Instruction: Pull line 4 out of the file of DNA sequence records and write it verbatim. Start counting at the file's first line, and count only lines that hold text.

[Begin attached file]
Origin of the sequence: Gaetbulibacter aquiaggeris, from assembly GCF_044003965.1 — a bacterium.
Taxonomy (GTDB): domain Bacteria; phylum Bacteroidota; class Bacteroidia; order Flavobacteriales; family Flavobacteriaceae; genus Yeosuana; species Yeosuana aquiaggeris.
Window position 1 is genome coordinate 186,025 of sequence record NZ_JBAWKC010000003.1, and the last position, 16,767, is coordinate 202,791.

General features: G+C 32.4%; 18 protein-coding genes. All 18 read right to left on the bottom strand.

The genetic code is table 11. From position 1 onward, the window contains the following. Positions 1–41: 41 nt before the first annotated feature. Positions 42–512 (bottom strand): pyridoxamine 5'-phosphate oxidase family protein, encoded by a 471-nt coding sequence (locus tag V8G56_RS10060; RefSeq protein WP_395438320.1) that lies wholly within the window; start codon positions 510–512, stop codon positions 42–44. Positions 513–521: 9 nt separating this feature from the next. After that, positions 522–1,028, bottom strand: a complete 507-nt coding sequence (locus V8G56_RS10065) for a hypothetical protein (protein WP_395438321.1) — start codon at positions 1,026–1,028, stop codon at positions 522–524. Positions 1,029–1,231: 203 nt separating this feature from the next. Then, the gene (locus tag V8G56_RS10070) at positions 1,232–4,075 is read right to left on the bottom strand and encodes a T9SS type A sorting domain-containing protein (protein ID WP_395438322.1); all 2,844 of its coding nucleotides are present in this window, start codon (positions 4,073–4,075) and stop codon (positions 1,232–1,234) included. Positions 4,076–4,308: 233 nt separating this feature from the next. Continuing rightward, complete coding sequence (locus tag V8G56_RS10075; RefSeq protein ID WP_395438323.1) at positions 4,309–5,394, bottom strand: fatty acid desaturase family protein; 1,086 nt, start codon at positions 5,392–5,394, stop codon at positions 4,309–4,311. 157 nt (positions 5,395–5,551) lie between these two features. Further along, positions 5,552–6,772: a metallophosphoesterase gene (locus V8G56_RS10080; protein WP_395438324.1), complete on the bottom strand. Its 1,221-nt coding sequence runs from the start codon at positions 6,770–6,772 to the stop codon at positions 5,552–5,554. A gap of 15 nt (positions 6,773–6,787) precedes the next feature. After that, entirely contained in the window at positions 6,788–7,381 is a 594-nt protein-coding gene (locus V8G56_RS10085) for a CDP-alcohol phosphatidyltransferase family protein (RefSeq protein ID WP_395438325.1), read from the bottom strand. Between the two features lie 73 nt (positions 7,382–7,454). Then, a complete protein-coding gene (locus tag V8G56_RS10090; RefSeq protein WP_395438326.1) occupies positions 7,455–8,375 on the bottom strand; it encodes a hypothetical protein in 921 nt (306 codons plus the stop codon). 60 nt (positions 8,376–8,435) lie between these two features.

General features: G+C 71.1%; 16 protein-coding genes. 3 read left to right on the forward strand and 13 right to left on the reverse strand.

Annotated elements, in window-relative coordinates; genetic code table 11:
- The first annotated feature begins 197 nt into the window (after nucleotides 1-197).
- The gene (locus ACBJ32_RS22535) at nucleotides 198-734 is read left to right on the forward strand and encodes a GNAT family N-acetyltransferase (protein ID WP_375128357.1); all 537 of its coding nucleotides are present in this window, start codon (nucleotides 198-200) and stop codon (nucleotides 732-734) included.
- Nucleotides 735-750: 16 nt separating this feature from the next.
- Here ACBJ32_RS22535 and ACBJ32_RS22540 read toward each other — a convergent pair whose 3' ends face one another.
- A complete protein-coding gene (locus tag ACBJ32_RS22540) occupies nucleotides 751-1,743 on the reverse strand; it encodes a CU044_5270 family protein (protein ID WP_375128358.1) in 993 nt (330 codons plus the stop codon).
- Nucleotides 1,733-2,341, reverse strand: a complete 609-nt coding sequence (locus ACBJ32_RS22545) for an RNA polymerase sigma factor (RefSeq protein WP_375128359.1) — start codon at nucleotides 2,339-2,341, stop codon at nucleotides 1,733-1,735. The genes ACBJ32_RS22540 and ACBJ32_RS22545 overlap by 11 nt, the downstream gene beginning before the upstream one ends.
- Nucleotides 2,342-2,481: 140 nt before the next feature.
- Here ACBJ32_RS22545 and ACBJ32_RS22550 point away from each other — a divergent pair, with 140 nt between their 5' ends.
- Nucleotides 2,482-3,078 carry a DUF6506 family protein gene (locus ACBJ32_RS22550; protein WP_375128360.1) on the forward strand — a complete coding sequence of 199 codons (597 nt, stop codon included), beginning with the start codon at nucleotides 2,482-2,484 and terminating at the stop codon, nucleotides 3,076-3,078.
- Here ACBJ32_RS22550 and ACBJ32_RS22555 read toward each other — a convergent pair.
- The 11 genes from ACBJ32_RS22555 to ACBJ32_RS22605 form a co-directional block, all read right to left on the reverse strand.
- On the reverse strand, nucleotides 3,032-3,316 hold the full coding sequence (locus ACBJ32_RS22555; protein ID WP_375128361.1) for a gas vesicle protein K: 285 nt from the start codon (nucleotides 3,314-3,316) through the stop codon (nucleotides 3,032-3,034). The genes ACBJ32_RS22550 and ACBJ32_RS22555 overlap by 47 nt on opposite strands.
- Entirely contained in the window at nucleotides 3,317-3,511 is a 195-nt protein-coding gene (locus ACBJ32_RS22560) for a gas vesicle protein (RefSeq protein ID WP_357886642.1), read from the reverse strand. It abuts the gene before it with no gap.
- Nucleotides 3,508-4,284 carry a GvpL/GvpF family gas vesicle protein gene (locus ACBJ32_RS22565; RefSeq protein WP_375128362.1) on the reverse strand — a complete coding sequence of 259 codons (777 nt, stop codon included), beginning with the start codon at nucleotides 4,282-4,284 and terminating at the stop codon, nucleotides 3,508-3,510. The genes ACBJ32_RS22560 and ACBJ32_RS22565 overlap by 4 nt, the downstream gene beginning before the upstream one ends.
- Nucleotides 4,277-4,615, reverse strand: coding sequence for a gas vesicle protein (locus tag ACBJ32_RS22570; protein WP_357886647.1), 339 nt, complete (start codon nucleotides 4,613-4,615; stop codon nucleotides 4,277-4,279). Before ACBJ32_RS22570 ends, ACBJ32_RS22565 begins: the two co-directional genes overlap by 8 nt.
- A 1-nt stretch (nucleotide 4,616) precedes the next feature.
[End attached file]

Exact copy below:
General features: G+C 32.4%; 18 protein-coding genes. All 18 read right to left on the bottom strand.